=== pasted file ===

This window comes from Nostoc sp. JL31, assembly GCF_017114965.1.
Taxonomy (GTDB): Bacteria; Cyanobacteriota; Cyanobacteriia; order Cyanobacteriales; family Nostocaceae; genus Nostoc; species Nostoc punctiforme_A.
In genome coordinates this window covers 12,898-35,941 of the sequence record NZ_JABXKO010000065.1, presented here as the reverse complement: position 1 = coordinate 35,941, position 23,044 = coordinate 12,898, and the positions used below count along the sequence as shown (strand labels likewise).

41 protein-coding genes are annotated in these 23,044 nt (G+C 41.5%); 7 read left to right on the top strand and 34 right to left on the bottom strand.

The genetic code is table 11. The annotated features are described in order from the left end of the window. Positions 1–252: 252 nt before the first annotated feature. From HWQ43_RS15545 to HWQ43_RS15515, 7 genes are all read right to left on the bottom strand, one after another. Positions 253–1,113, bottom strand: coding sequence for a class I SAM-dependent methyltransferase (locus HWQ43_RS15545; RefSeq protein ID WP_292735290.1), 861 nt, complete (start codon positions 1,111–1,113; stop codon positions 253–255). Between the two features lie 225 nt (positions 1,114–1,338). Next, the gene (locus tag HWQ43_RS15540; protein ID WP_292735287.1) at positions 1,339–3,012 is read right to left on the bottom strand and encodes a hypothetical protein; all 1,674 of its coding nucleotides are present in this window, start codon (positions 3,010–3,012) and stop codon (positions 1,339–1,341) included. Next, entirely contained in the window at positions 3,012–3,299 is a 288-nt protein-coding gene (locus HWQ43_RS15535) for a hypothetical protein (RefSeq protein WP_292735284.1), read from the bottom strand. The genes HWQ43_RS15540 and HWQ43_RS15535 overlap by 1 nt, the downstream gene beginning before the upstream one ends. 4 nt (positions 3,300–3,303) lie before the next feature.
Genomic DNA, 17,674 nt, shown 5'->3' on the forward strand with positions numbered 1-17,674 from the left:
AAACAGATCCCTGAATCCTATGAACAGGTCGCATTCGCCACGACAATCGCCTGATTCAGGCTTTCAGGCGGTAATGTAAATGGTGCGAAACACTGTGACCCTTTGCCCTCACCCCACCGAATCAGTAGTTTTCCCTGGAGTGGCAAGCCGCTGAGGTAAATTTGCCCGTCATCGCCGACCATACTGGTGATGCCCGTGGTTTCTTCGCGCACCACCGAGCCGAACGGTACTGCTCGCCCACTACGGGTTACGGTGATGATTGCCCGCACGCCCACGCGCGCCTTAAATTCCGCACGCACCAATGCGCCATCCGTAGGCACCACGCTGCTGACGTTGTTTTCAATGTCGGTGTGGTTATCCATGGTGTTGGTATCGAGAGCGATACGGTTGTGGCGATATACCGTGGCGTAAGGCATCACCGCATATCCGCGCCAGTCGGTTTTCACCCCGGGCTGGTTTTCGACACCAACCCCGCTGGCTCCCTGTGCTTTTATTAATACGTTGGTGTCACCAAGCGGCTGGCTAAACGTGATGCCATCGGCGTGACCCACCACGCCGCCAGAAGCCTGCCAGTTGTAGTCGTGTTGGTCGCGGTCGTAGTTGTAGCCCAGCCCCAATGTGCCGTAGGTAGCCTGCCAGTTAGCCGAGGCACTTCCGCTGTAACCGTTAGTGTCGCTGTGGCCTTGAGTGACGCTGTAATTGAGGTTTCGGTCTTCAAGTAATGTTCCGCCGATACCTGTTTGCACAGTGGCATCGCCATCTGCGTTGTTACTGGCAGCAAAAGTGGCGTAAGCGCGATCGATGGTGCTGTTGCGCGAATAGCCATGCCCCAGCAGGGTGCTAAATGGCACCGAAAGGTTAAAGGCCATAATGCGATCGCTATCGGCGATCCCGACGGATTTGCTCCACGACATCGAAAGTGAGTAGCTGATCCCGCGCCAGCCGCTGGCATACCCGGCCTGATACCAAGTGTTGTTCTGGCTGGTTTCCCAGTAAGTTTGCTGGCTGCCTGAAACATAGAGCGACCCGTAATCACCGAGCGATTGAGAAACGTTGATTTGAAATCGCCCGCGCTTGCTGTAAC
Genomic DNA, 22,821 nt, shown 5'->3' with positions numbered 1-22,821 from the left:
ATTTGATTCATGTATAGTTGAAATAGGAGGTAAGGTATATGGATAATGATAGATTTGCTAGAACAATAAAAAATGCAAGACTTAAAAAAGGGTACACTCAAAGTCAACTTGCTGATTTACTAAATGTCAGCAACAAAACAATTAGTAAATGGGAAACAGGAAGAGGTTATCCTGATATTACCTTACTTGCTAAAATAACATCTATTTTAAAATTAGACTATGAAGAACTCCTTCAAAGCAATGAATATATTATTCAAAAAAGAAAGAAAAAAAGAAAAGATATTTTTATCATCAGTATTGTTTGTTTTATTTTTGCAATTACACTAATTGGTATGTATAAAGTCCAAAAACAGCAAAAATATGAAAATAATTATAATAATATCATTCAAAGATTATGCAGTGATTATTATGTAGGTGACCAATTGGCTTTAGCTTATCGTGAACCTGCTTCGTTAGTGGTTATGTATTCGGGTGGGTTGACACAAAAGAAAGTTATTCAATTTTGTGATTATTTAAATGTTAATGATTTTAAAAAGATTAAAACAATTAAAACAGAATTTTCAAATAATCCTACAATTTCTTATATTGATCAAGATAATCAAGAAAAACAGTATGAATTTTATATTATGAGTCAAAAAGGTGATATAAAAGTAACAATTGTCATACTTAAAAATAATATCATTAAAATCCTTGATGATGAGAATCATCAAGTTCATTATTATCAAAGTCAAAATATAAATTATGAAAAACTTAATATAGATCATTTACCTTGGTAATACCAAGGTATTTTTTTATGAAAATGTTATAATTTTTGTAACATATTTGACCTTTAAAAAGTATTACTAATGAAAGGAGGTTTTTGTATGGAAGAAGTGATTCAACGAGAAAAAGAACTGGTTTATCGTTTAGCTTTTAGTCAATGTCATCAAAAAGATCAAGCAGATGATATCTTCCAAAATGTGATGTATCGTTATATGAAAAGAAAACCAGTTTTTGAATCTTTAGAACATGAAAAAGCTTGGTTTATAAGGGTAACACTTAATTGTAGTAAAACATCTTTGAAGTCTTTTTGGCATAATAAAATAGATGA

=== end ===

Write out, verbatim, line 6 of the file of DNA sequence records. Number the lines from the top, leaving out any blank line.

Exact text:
Genomic DNA, 17,674 nt, shown 5'->3' on the forward strand with positions numbered 1-17,674 from the left: